Vladimir Guerrero (LAA), Magglio Ordonez (DET), and Ichiro Suzuki (SEA) -- a.k.a. Mr. All-Star MVP -- won the fan balloting, and all were exceptional choices. Ordonez has a stunning .367 BA and 1.050 OPS to go along with 70 Runs and 70 RBI's. Obvious, obvious choice. Suzuki has a .359 average, .870 OPS, 39 RBI's and 61 runs -- and 23 stolen bases -- and also clearly deserved his place. Guerrero was third in BA (.325), second in OPS (.962), first in RBI's (75), and has a reasonable, if somewhat low, number of runs scored (46). I agree with all of these picks. The backups all have something going for them as well -- Torii Hunter (MIN) has a .301 BA, but most importantly has a .900 OPS (third highest amongst AL OF's), 69 RBI and 55 Runs. Carl Crawford (TBD) is a D-Ray with good numbers (.285/.781/51 RBI/48 R/23 SB). Alex Rios (TOR) has a solid OPS, and high productivity (R+RBI) -- .870 and 115, respectively. Grady Sizemore (CLE) has scored more runs than anyone else in the AL and leads outfielders in SB's -- all while putting up solid numbers elsewhere (.280/.864/15 HR/46 RBI/73 R/24 SB). That leaves Manny Ramirez (BOS), and here I have to disagree with the pick. Ramirez has put up a .284/.851/11/45/45 -- but Curtis Granderson (DET) beats him clearly -- .283/.884/12/43/62. He's also hit 15 (!) triples and stolen 9 bases. His 82 K's are remarkably high, but Sizemore has 91 -- so that category certainly shouldn't have disqualified him (he's producing, after all). Granderson for Ramirez would have been a good, and smart switch. Bottom Line: 7 out of 8 isn't bad, but Manny should have stayed home this year in favor of Granderson.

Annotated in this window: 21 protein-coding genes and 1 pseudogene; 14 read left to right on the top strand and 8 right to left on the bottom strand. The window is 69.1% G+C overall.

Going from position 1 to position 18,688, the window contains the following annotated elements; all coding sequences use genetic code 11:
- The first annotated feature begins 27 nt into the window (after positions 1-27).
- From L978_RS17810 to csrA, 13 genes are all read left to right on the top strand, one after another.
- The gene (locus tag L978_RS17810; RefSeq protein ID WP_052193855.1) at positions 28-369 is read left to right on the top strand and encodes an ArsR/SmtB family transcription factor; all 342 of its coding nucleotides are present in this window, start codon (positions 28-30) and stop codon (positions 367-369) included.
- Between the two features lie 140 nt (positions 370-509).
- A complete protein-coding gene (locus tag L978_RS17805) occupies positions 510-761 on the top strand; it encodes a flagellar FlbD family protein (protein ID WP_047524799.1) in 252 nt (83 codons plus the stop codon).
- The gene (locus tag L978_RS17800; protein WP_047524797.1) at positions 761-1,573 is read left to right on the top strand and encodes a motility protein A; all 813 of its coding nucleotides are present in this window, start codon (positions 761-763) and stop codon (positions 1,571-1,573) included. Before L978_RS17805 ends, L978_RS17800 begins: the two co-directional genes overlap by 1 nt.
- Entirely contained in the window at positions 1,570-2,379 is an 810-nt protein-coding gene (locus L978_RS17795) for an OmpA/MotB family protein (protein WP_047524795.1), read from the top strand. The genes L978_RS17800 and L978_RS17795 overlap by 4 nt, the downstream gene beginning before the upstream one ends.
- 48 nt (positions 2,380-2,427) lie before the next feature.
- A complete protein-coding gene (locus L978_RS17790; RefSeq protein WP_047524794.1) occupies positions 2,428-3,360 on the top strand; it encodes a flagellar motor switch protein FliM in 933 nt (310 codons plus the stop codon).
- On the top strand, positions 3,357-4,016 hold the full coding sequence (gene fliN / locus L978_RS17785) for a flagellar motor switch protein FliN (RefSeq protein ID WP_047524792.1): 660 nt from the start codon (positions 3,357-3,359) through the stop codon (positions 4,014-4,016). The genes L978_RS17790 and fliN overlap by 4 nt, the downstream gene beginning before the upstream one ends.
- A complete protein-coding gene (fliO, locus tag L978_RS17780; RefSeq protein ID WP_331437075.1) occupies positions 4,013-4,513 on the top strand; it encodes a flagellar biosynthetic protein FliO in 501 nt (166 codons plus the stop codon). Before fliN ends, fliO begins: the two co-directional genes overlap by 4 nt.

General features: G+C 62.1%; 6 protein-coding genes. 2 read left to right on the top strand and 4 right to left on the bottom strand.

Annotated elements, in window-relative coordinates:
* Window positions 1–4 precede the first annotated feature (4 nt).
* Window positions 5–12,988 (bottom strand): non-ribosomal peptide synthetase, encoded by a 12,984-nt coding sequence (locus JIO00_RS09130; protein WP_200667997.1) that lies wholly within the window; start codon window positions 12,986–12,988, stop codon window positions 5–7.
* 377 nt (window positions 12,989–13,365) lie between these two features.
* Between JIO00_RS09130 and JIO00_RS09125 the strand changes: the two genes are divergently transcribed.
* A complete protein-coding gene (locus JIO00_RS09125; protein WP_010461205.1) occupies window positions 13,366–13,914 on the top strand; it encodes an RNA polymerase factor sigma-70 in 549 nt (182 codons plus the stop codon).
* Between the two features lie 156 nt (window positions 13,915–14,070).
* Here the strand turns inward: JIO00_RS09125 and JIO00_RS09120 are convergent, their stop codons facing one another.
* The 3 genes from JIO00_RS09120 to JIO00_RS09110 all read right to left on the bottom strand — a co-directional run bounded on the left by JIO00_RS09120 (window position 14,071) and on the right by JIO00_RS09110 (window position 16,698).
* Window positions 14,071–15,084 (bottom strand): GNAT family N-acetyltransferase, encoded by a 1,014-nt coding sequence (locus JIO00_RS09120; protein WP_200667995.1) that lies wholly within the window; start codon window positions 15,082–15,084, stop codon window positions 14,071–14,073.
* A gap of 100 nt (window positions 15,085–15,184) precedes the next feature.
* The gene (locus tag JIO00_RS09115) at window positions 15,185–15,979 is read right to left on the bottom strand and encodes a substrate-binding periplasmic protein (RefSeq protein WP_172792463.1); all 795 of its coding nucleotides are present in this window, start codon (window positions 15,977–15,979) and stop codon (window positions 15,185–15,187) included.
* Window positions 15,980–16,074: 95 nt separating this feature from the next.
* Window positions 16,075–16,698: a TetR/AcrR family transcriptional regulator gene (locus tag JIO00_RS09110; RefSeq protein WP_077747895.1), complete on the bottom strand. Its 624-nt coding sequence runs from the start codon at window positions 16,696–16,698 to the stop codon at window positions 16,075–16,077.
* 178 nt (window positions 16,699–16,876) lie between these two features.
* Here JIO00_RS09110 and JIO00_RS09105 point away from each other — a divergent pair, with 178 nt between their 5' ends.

Dan Haren (OAK) was the clear favorite to start this game, with an ERA nearly a half point higher than everyone else (2.30), 101 K's and just 32 walks, and a solid 10-3 record. Johan Santana (MIN) -- 2.75/125-30/10-6 -- also was clearly deserving, as was John Lackey (LAA) -- 2.91/98-32/11-5. I also can't complain with Gil Meche (KCR) -- the only Royal who belonged, and whose 3.54/88-36/5-6 (sorry about the record, big guy) should have earned him consideration even absent the every-team-gets-a-player rule (although they wouldn't have been enough to get him -- notice I just said he deserved "consideration"). C.C. Sabathia (CLE) has a fairly high ERA for an All-Star -- 3.58 -- but his 119-18 K-BB ratio is phenomenal, and his 12-3 record is great (record in and of itself doesn't mean a lot, but it's part of a nice, holistic approach). Justin Verlander (DET) has a low ERA and good numbers elsewhere (3.14/97-39/10-3), so he belongs. That leaves just Josh Beckett (BOS), who's numbers (3.44/92-21/12-2) are good enough that he, too, belongs on the team. With apologies to Jeremy Guthrie (BAL) (2.74/72-18/4-2), Chad Gaudin (OAK) (2.88/68-48/8-3), and Mark Buehrle (CHW) (3.03/98-32/11-5), everyone else belonged, and there just wasn't enough room.